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Circuit Solutions Notebook
Last Updated On:  Tuesday October 24, 2017

Latest Technical Challenge           Previous Circuits Solutions           Circuit Solutions in Progress

Pump Motor Monitor:  How do you know if an inaccessible pump motor is turned on, without hiring an electrician to wire in some special equipment?

The circuit below solves this problem in a novel way.  It clips on the outside of the pump motorís power cable and provides a transistor switch closure whenever the circuit detects current flowing to the motor.  The circuit draws so little current that a small lithium cell will power the circuit for years.

Circuit Pump Motor Monitor designed by David Johnson, P.E. (Nov 18, 2004)


Background

Several times over the last few years I have received calls from people looking for a simple circuit that would tell them when a sump pump or water well pump motor was running.  These people told me that the electrical circuits that turn on and off the motors were frequently inaccessible, often below ground, making it difficult to know if the motor was running or not.  What they wanted was a simple way to let them know when the motor was on or off, without wiring something into the 120vac or 240vac power supply.  At the time I didnít have a ready circuit for them but I put the requirement into my subconscious and let my mind work on the problem for a while.  After some thought, I came up with the solution described below. 

How it works

The traditional method for determining if a motor is running or not is to measure the current flowing through one of the wires supplying power to the motor.  When the motor is off, the current should be near zero and will jump to the running current when the motor turns on.  The classic sensor for measuring AC current is a current transformer.  In a typical AC current transformer configuration, one of the wires carrying current to the motor would be routed through the transformer.  The one wire forming a single turn primary.  The magnetic field produced by the current flowing through the wire induces a voltage in the secondary winding of the transformer, proportional to the current.  The output voltage of the transformer would then be connected to a circuit, which would activate a switch, whenever current was drawn by the motor.  However, this single wire connection is often difficult and can be dangerous for a novice to wire into an electrical system.  The installer would have to cut into the power cable to expose one wire or find an exposed single wire somewhere else, perhaps inside the circuit breaker box.  Clamping a typical current meter, using a current transformer probe, over the whole power cable will result in a zero current reading, since the field produced by the return wire, which is also inside the cable, will be canceled by the magnetic field of the supply wire.  So, how do you detect the current?  The solution is to rely on the fact that the two wires carrying current inside the cable are not perfectly in parallel with each other.  A small coil, acting like a transformer, placed against one wire, will pick up more of its field and less from its neighbor.  Although the signal produced by the coil will be small, enough can be collected to indicate if the motor is drawing current or not.  When connected to a sensitive circuit, a simple monitoring device can be produced.  The user just has to find a suitable place to clamp the box containing the monitoring circuit to the outside jacket of the power cable, supplying current to the motor.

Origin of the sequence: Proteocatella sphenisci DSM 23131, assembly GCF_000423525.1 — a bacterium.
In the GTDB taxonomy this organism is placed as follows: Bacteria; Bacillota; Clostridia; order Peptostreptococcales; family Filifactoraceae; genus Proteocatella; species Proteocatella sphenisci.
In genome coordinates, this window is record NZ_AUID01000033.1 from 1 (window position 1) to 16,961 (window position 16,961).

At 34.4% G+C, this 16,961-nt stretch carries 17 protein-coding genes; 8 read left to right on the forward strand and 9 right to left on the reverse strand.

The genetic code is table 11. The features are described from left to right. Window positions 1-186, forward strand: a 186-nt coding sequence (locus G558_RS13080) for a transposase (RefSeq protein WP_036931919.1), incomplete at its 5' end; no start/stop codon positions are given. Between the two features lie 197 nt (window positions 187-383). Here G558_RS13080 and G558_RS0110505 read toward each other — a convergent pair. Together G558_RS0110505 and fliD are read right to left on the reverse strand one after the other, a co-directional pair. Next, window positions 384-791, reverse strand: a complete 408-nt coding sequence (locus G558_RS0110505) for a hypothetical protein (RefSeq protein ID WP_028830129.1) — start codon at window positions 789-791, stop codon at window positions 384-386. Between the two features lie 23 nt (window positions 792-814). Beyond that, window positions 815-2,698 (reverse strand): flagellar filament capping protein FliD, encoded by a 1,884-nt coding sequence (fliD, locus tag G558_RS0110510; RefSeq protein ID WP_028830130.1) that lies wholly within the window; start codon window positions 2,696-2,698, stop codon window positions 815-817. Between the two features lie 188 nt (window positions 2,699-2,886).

I chose to power the monitoring circuit with a small battery. With a simple battery supply, there is less a user has to worry about.  Using modern components, I was able to keep the current consumption to a very low level.  A small lithium battery cell will power the circuit for about 5 years.  The two wires connected to the circuitís transistor switch can be used to turn on a light or noisemaker, located some distance from the monitoring box. 
The circuit uses a small unshielded 100mH inductor as current transformer.  The voltage generated by the coil is fed to a single transistor circuit, which is configured as a high gain, low frequency amplifier.  The circuit has a gain over 100.  The output of the amplifier is connected to a voltage comparator.  The DC bias voltages at the input of the comparator set the sensitivity of the signal from the amplifier at about 10 millivolts.  This should be sufficient for most applications.  If the coil is placed properly against the outside of the power cable, a current of 100ma AC should be sufficient to activate the circuit.  The output of the comparator is a pulse train equal to the 50Hz or 60Hz power line frequency.  A simple diode rectifies the pulses and produces sufficient DC voltage to turn on the transistor Q2.  The transistor acts as a switch, which closes when the circuit detects motor current flowing through the power cable.
If the user wishes to power an indicator light from the same 3 volt battery, he should use a flashing LED circuit, such as xyz.  This type of circuit will not tax a small battery.  Of course, the user can increase the battery size.  The circuit will work fine from two  1.5 volt AA cells.  

 

 


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